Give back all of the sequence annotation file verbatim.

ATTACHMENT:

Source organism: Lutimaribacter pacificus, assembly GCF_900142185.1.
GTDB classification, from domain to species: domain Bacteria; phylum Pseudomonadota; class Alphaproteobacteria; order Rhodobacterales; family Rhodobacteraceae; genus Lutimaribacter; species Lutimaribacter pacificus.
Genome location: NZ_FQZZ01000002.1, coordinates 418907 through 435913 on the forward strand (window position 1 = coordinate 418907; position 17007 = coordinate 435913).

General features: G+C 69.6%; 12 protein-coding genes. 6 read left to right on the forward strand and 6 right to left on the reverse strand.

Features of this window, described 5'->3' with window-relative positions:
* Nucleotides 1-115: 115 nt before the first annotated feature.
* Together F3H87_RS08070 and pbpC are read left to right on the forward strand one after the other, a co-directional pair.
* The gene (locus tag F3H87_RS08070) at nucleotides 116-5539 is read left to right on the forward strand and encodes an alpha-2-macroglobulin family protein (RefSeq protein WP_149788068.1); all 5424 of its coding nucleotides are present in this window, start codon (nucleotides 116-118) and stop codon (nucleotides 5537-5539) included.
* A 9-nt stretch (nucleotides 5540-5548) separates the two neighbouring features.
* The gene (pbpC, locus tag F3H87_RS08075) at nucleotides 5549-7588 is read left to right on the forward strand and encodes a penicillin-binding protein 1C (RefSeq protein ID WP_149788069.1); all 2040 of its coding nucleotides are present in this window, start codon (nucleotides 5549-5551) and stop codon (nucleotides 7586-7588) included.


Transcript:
Source organism: Lutimaribacter pacificus, assembly GCF_900142185.1.
GTDB classification, from domain to species: domain Bacteria; phylum Pseudomonadota; class Alphaproteobacteria; order Rhodobacterales; family Rhodobacteraceae; genus Lutimaribacter; species Lutimaribacter pacificus.
Genome location: NZ_FQZZ01000002.1, coordinates 418907 through 435913 on the forward strand (window position 1 = coordinate 418907; position 17007 = coordinate 435913).

General features: G+C 69.6%; 12 protein-coding genes. 6 read left to right on the forward strand and 6 right to left on the reverse strand.

Features of this window, described 5'->3' with window-relative positions:
* Nucleotides 1-115: 115 nt before the first annotated feature.
* Together F3H87_RS08070 and pbpC are read left to right on the forward strand one after the other, a co-directional pair.
* The gene (locus tag F3H87_RS08070) at nucleotides 116-5539 is read left to right on the forward strand and encodes an alpha-2-macroglobulin family protein (RefSeq protein WP_149788068.1); all 5424 of its coding nucleotides are present in this window, start codon (nucleotides 116-118) and stop codon (nucleotides 5537-5539) included.
* A 9-nt stretch (nucleotides 5540-5548) separates the two neighbouring features.
* The gene (pbpC, locus tag F3H87_RS08075) at nucleotides 5549-7588 is read left to right on the forward strand and encodes a penicillin-binding protein 1C (RefSeq protein ID WP_149788069.1); all 2040 of its coding nucleotides are present in this window, start codon (nucleotides 5549-5551) and stop codon (nucleotides 7586-7588) included.